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If Hayward beats a retreat, it's unclear who could lead BP

BP, the government and an army of volunteers are fighting to contain and clean the millions of gallons of oil spewing from the site of the Deepwater Horizon explosion in the Gulf of Mexico.

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By Steven Mufson
Washington Post Staff Writer
Sunday, June 27, 2010

In the course of two months, BP chief executive Tony Hayward has gone from paragon to punching bag.

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The oil geyser in the Gulf of Mexico has indelibly blotted his leadership. It has doused hopes he had for building a safer, more profitable company than the one he inherited when he became chief executive in 2007. It has overshadowed the dispute he settled in Russia, the streamlining of upper and middle management and the contract in Iraq that brought BP back to a giant field it helped discover half a century ago.

Since the April 20 drilling-rig blowout that triggered the oil spill, any investor applause for strong first-quarter profits has been drowned out by anger and calls for his resignation. A 55 percent dive in the stock price, a series of clumsy comments, a standoff in Congress and an outing on his yacht in England put the finishing touches on a lousy stretch for the British executive.

"Does a CEO who has presided over . . . almost $100 billion in loss of shareholder value, in the suspension of a $10 billion annual dividend, who's lost the confidence of shareholders and regulators and, most importantly, the families and citizens of the gulf, does that person enjoy the confidence necessary to continue acting as CEO, or is it time for that CEO to resign?" said Rep. Peter Welch (D-Vt.) during a June 17 hearing at the House Energy and Commerce subcommittee on oversight and investigations.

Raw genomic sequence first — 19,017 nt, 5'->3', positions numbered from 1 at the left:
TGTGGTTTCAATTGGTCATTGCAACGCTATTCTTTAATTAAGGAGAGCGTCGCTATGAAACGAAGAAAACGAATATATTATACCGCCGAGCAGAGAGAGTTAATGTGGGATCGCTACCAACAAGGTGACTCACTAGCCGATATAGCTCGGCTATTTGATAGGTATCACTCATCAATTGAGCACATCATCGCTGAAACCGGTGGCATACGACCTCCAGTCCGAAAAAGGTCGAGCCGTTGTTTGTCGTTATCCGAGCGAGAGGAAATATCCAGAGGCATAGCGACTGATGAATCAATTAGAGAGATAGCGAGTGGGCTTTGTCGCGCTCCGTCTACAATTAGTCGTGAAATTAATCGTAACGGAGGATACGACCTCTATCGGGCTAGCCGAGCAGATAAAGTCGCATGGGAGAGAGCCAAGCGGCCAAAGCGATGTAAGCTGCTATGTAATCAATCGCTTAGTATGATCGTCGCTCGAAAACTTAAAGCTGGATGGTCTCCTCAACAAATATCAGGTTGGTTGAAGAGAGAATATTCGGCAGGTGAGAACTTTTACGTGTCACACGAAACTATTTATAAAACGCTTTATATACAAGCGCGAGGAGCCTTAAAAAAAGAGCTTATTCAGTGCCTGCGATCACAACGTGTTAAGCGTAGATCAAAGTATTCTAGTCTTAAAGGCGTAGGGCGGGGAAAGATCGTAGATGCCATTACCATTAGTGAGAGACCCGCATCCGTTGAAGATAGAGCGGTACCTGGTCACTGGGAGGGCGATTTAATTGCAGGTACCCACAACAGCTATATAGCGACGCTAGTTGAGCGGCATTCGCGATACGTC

Hayward responded quietly: "I'm focused on the response. I'm focused on trying to eliminate the leak, trying to contain the oil on the surface and defend the beaches and to clean up the spill and to restore the lives of the people on the Gulf Coast. That's what I intend to do."

But questions about Hayward's leadership -- and who might replace him -- continue to hang over BP.

"If you take it from the standpoint of the board of directors . . . you have to ask yourself whether there is somebody better because Hayward has been so damaged," said Michael Useem, director of the Center for Leadership and Change Management at the University of Pennsylvania's Wharton School.

"The image of what BP stands for is capitalism at its worst," said Warren Bennis, an expert on leadership at the University of Southern California Marshall School of Business. "How does BP redeem itself to its investors, to its markets?"

BP's past troubles

This isn't the first time BP has endured upheaval at its top ranks. Hayward became chief executive after a tabloid scandal involving the gay personal life of his predecessor, John Browne. Once hailed as the model British industrialist, Browne also faced a series of accidents, including the massive Texas City refinery explosion and Alaska pipeline leaks, and friction between him and Peter Sutherland, the non-executive board chairman. Searing U.S. government and independent reports blamed the accidents on a corporate culture of penny-pinching.

"The top of the organization doesn't listen hard enough to what the bottom of the organization is saying," Hayward wrote in a late 2006 memo. "The mantra of 'more for less' says that we can get 100 percent of the task completed with 90 percent of the resources; which in some cases is okay and might work but it needs to be deployed with great judgment and wisdom. When it isn't, you run into trouble.''

In many ways, Hayward has followed the corporate playbook for catastrophe. He rushed to the scene. He expressed deep sorrow about the 11 lives lost in the drilling disaster and accepted the company's obligation to, in his words, "put things right." He has cooperated with more than half a dozen investigations and brushed aside suggestions that BP would try to cap its liability despite the Oil Pollution Act limit of $75 million for economic damages.

The two months Hayward devoted to the Gulf disaster contrasted with Browne's response to Texas City. Browne paid a visit, but later took a low profile, leaving his North America chief to take the brunt of the bad publicity. That executive, John Manzoni, once considered a contender to succeed Browne, left BP; he is now chief executive of Calgary-based Talisman Energy. (He declined to comment for this story.)


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